Slider Crowley to call on Usain Bolt's Beijing heroics at Winter Olympics

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Crowley won the prestigious second-tier Europa Cup in 2017-18 having swapped heptathlon for skeleton.
Crowley won the prestigious second-tier Europa Cup in 2017-18 having swapped heptathlon for skeleton.

Brogan Crowley hopes to call on the greatest sporting moments of Olympic past as she heads to Beijing 2022 in search of more skeleton silverware, writes Milly McEvoy.

The 27-year-old from Oldham has been officially selected to represent Team GB in the women’s skeleton and will be part of history as the Chinese capital becomes the first city to host the Summer and Winter Olympic Games.

And for the former heptathlete, Usain Bolt’s golden 100m success at Beijing 2008 is an abiding memory of the last Games to be held in the city.

“I don't remember a lot of 2008,” said Crowley, who is one of over 1,000 athletes who are able to train full-time, access the world’s best coaches and benefit from pioneering technology, science and medical support thanks to vital National Lottery funding.

“But the thing that I remember the most was Usain Bolt because I know that's when he came onto the scene and was just breaking records left, right and centre.

“So that's the one thing that I really remember about Beijing. I guess I was quite young at the time in school, but I remember just watching all sports and Usain Bolt was the standout for me.”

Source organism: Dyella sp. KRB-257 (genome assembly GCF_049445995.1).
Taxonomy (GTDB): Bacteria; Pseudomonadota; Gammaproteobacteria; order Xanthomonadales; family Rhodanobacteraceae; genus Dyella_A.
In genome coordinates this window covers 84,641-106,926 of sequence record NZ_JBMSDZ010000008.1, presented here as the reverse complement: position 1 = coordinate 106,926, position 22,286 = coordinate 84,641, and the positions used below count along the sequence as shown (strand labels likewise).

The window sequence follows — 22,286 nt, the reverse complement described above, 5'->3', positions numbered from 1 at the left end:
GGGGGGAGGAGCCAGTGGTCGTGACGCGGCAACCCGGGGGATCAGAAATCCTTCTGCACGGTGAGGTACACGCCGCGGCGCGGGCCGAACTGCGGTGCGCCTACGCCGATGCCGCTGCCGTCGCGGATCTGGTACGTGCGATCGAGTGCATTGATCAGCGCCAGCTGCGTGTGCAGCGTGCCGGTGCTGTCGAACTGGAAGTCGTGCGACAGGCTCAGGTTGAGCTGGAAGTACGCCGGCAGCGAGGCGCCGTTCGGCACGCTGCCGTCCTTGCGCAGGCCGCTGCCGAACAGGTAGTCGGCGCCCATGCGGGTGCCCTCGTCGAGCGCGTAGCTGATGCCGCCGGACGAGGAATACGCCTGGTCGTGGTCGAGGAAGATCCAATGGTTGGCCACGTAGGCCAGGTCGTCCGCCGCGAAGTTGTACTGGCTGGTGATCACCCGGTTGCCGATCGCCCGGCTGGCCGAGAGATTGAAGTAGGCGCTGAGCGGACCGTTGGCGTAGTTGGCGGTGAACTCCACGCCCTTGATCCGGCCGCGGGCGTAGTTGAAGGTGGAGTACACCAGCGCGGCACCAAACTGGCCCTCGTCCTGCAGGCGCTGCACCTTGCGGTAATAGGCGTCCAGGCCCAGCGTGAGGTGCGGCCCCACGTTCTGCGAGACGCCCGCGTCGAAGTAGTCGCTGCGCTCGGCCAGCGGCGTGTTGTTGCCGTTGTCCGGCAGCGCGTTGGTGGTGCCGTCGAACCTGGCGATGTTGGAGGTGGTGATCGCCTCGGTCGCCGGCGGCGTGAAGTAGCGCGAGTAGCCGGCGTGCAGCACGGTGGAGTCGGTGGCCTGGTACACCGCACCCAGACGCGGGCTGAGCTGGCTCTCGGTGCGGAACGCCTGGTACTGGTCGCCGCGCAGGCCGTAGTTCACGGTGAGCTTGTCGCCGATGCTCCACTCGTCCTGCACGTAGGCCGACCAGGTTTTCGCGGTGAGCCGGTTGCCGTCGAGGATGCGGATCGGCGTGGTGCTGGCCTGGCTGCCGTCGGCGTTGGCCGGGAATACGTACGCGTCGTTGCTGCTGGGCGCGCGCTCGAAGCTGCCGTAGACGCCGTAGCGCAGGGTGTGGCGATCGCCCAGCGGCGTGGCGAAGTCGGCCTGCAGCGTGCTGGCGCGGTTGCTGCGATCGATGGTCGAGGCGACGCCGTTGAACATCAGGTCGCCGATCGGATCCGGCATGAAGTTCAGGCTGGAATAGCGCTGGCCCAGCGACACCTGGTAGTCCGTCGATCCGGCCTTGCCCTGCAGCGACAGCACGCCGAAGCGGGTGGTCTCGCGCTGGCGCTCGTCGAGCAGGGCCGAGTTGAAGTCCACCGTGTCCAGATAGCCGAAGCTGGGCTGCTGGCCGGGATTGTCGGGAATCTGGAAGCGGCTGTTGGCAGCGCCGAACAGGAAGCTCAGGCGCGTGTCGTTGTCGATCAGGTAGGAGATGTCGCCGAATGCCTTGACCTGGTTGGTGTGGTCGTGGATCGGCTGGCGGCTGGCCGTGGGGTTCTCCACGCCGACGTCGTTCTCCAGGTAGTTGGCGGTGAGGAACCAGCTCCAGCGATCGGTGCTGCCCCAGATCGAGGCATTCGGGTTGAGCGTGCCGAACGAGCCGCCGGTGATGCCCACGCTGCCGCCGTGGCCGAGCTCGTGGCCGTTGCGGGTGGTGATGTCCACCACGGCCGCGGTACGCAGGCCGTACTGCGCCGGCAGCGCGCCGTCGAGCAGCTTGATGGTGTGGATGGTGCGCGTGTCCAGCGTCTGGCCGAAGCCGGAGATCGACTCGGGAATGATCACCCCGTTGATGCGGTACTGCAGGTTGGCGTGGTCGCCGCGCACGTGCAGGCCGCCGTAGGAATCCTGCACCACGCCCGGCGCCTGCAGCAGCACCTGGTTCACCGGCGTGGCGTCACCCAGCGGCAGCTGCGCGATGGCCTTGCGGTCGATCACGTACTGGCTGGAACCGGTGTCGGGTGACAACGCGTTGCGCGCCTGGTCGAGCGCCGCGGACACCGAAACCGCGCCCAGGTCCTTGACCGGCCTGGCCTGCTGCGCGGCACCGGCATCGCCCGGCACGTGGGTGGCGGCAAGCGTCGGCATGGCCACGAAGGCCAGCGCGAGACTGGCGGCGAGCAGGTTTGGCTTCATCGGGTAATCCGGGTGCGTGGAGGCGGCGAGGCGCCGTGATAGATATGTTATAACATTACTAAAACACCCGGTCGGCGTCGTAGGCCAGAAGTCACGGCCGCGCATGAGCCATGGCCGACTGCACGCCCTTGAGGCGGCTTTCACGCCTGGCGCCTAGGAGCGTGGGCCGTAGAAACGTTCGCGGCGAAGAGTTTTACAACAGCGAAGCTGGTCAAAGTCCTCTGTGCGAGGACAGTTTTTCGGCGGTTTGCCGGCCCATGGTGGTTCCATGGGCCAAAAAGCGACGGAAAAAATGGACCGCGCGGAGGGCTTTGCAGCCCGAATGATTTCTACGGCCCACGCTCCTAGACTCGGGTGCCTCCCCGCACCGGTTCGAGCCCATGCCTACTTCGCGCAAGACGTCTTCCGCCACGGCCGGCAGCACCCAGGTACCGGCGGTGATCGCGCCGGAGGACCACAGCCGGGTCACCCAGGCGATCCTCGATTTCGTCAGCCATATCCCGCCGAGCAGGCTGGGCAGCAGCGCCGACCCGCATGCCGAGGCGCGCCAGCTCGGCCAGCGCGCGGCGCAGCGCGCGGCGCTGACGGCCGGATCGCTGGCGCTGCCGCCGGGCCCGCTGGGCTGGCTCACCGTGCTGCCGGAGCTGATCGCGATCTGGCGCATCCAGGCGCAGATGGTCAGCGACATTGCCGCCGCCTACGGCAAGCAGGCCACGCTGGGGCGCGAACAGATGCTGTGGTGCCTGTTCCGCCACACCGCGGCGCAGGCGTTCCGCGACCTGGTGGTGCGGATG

Crowley suffered nerve loss during ankle surgery meaning she can no longer feel her foot, but that hasn't stopped her sliding towards skeleton success
Crowley suffered nerve loss during ankle surgery meaning she can no longer feel her foot, but that hasn't stopped her sliding towards skeleton success

Crowley is the living legacy of Great Britain’s skeleton success, having taken up the sport after Lizzy Yarnold’s triumph in 2014.

Team GB’s women have won a skeleton medal at every Olympics since the discipline was reintroduced in 2002, including Olympic champions Amy Williams and Yarnold.

And Crowley, who is hoping to add to the 1,000-plus medals achieved by British athletes since the advent of National Lottery funding to elite sport in 1997, added: “Lizzy and Amy have stayed around a lot and mentored us, it's hugely inspiring.

“Especially for me as a woman, you don't always have incredible female idols within sport, but to have themn skeleton has been amazing for me.”

“The message a lot of the time that we get given is to enjoy it and appreciate it. At the end of the day, it is just another race.

“I did my first World Champs last year, which was my first four-heat race, the Olympics is the same set-up.

"It's no different to anything else. There's just more eyes on you and watching you, so everything should be the same.

“There shouldn't be any new routines or anything like that.

“That’s the message that we've been given, really, to just take it one step at a time, embrace everything and enjoy it.

No one does more to support our Olympic and Paralympic athletes than National Lottery players, who raise more than £30 million each week forgood causesincluding grassroots and elite sport. Discover the positive impact playing the National Lottery has at www.lotterygoodcauses.org.uk and get involved by using the hashtag: #TNLAthletes

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